Daji Bhatawadekar
Born15 September 1921 (1921-09-15)
Bombay, Bomabay Presidency, India
Died26 December 2006 (2006-12-27) (aged 85)
OccupationTheatre personality, film actor
AwardsPadma Shri
Sangeet Natak Akademi Award
Natya Bhooshan
Kala Guarav
Maharashtra Ratna
Nata Samraat

Daji Bhatawadekar (stage name for Krishnachandra Moreshwar) [1] (15 September 1921 – 26 December 2006), was an Indian theatre personality and film and television actor. He was credited with the revival of Sanskrit and Marathi theatre in India.[1][2] A winner of the Sangeet Natak Akademi award in 1965,[3] he was honoured by the Government of India in 1967, with the award of Padma Shri, the fourth highest Indian civilian award for his contributions to the society.[4]

Biography

Daji Bhatwadekar was born on 15 September 1921 at Bombay then in the Bombay Presidency of British India. He received his schooling at Arya Education Society, Bombay.[5] He graduated from Wilson College, Mumbai and followed it up with by a post graduate degree (MA) in Sanskrit from Mumbai University.[5] He started his career with an office job but was drawn towards theatre and began involving with Mumbai Marathi Sahitya Sangh, a Mumbai-based literary association.[2]

Bhatwadekar acted in many Marathi, Sanskrit, Hindi and English language plays and was associated with actors such as Durga Khote and directors like Purushottam Laxman Deshpande and Herbert Marshall.[2] He also performed for Mumbai Brahman Sabha.[5] He was reported to have acted 78 different roles, some of them multiple times.[5] Tochi ek Samarth, Mitra, Hee Tar Premachi Khari Gammat Ahe, Lagnachi Goshta, Macbeth and Tuzha Ahe Tuzhpashi are some of his well-known plays.[2][5] He also acted in a film, Vijeta (1982). He played characters, Nand Dulal Babu in the episode Makdi ka Ras[6] and Beni Madhav in the episode Veni Sanhar,[7] for the television series, Byomkesh Bakshi (1993), broadcast by Doordarshan.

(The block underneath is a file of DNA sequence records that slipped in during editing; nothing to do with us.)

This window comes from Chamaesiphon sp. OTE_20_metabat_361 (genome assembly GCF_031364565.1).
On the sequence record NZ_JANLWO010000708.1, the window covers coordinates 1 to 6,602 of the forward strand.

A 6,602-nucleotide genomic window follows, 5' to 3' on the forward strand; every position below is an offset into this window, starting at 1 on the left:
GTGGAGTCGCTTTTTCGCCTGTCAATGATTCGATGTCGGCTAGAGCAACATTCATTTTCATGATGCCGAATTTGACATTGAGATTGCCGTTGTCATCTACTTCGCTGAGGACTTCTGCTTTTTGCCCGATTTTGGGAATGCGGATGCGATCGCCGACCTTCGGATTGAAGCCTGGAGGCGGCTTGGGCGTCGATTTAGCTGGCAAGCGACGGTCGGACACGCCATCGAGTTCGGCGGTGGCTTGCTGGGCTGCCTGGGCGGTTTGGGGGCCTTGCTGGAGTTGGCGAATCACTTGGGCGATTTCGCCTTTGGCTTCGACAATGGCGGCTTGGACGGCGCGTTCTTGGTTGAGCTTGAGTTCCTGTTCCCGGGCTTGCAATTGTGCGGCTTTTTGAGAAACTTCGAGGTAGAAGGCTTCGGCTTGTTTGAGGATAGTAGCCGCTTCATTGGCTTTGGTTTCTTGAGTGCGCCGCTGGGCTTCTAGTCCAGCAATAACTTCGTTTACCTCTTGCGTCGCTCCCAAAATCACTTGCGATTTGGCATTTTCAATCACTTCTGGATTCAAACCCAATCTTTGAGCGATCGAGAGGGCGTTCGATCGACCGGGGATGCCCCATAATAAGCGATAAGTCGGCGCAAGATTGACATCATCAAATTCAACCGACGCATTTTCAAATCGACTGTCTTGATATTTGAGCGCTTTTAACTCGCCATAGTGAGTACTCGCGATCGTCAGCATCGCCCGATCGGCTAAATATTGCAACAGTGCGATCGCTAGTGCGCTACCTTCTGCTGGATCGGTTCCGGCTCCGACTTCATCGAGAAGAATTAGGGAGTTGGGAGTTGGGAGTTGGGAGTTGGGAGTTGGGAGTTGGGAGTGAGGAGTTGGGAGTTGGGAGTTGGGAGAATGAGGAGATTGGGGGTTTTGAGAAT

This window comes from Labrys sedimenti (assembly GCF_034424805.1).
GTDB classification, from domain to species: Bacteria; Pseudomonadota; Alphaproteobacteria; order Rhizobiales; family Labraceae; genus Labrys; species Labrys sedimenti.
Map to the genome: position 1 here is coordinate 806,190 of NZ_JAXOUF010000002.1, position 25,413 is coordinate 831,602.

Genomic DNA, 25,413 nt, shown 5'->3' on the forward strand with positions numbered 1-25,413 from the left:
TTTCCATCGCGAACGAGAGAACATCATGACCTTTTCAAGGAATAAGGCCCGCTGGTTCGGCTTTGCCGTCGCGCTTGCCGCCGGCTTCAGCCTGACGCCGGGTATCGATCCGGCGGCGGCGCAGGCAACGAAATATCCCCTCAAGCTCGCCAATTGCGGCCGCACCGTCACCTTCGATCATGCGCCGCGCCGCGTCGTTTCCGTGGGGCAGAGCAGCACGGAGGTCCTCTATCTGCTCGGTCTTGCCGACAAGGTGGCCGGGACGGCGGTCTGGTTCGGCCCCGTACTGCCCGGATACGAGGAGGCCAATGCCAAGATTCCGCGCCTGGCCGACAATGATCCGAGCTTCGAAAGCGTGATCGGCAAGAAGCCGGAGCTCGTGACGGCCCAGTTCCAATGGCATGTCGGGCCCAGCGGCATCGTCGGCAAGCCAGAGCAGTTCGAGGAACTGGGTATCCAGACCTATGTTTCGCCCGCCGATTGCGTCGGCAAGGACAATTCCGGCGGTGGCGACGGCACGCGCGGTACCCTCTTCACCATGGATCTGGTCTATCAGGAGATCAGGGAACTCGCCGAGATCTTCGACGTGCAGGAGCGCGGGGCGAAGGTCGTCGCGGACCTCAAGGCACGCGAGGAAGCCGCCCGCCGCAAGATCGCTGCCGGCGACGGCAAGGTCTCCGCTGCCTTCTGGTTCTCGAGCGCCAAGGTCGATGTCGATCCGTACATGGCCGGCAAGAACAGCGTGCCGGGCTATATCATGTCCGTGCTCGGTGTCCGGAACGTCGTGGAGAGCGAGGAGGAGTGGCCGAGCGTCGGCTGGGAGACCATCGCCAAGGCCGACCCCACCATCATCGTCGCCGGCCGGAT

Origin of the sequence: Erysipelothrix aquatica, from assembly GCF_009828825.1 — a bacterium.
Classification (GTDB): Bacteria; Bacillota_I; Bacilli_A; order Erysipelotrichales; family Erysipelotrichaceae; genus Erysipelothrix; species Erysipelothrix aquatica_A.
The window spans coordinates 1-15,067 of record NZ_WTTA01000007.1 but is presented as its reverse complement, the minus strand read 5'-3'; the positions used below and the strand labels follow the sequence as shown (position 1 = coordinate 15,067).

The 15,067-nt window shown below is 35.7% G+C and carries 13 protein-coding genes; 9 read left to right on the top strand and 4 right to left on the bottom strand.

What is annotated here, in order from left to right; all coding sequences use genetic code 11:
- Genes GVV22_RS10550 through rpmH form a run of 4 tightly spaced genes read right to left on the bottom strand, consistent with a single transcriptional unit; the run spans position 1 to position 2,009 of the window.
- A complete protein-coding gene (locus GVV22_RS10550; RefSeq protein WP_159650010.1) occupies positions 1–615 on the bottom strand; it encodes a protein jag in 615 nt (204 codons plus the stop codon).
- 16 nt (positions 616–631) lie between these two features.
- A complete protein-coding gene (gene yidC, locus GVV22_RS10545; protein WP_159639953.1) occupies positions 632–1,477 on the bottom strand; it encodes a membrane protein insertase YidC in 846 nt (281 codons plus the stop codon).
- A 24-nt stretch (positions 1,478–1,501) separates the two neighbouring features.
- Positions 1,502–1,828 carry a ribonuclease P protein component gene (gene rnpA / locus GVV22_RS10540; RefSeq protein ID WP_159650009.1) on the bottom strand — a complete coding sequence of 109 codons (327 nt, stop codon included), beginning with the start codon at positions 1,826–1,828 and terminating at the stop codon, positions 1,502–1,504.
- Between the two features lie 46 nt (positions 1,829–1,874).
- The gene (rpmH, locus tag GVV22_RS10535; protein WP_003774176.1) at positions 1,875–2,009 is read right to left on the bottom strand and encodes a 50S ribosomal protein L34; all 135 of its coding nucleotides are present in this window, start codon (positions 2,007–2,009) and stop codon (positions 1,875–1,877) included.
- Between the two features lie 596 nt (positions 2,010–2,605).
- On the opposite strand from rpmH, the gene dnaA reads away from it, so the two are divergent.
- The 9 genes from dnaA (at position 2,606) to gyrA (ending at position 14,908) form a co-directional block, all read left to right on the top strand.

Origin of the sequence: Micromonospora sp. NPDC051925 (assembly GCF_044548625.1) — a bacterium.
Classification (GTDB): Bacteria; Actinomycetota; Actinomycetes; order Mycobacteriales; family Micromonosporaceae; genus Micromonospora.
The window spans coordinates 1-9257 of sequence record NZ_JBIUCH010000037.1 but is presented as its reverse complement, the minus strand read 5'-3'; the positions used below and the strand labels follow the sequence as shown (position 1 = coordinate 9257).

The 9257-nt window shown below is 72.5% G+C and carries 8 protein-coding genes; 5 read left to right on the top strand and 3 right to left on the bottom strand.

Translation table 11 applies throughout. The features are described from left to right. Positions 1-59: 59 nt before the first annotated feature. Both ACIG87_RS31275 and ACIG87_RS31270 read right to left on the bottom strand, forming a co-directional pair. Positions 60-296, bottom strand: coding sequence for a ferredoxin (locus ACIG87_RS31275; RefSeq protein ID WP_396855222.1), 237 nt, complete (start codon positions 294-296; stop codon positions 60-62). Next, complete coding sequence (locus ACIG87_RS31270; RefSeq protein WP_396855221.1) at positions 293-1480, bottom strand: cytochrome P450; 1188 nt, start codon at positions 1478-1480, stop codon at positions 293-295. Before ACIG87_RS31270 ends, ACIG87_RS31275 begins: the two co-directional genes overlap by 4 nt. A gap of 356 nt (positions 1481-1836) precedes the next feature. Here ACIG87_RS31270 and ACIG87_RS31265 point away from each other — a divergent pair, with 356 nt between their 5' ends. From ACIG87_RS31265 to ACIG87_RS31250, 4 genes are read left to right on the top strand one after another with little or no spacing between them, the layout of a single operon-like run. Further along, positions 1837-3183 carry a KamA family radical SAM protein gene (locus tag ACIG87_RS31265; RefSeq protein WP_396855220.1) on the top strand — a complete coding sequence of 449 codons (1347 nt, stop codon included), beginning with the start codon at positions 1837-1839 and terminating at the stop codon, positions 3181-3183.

A scholar in English and Sanskrit,[2] Bhatwadekar wrote a book on Sanskrit theatre, with emphasis on aesthetics (rasa) and expression (abhinaya).[5] He pursued his studies into his 70s and secured a doctoral degree at the age of 74.[5] He was a recipient of several awards such as Natya Bhooshan, Kala Guarav, Maharashtra Ratna and Nata Samraat. In 1965, he received the Sangeet Natak Akademi award for his contributions to Sanskrit theatre.[3] The Government of India honoured him with the civilian award of Padma Shri in 1967.[4] He lived in his ancestral home at Bhatawadekar Wadi along Charni Road in Mumbai.[5] Mumbai Marathi Sahitya Sangh observes the date of his death, 26 December, as Dr. Daji Bhatawadekar Memorial day.[8]

See also

References

  1. ^ a b Ananda Lal, ed. (2004). The Oxford Companion to Indian Theatre. Oxford University Press. ISBN 9780195644463.
  2. ^ a b c d e "Times of India". Times of India. 29 May 2001. Retrieved 9 May 2015.
  3. ^ a b "Sangeet Natak Akademi". Sangeet Natak Akademi. 2015. Archived from the original on 31 March 2016. Retrieved 9 May 2015.
  4. ^ a b "Padma Shri" (PDF). Padma Shri. 2015. Archived from the original (PDF) on 15 October 2015. Retrieved 11 November 2014.
  5. ^ a b c d e f g h "Sify". Sify. 23 June 2004. Archived from the original on 24 September 2015. Retrieved 9 May 2015.
  6. ^ Archived at Ghostarchive and the Wayback Machine: "Byomkesh Bakshi: Ep#4- Makdi ka Ras". YouTube.
  7. ^ Archived at Ghostarchive and the Wayback Machine: "Byomkesh Bakshi: Ep#31 - Veni Sanhar". YouTube.
  8. ^ "Mumbai Marathi Sahitya Sangh". Mumbai Marathi Sahitya Sangh. 2015. Retrieved 10 May 2015.

Further reading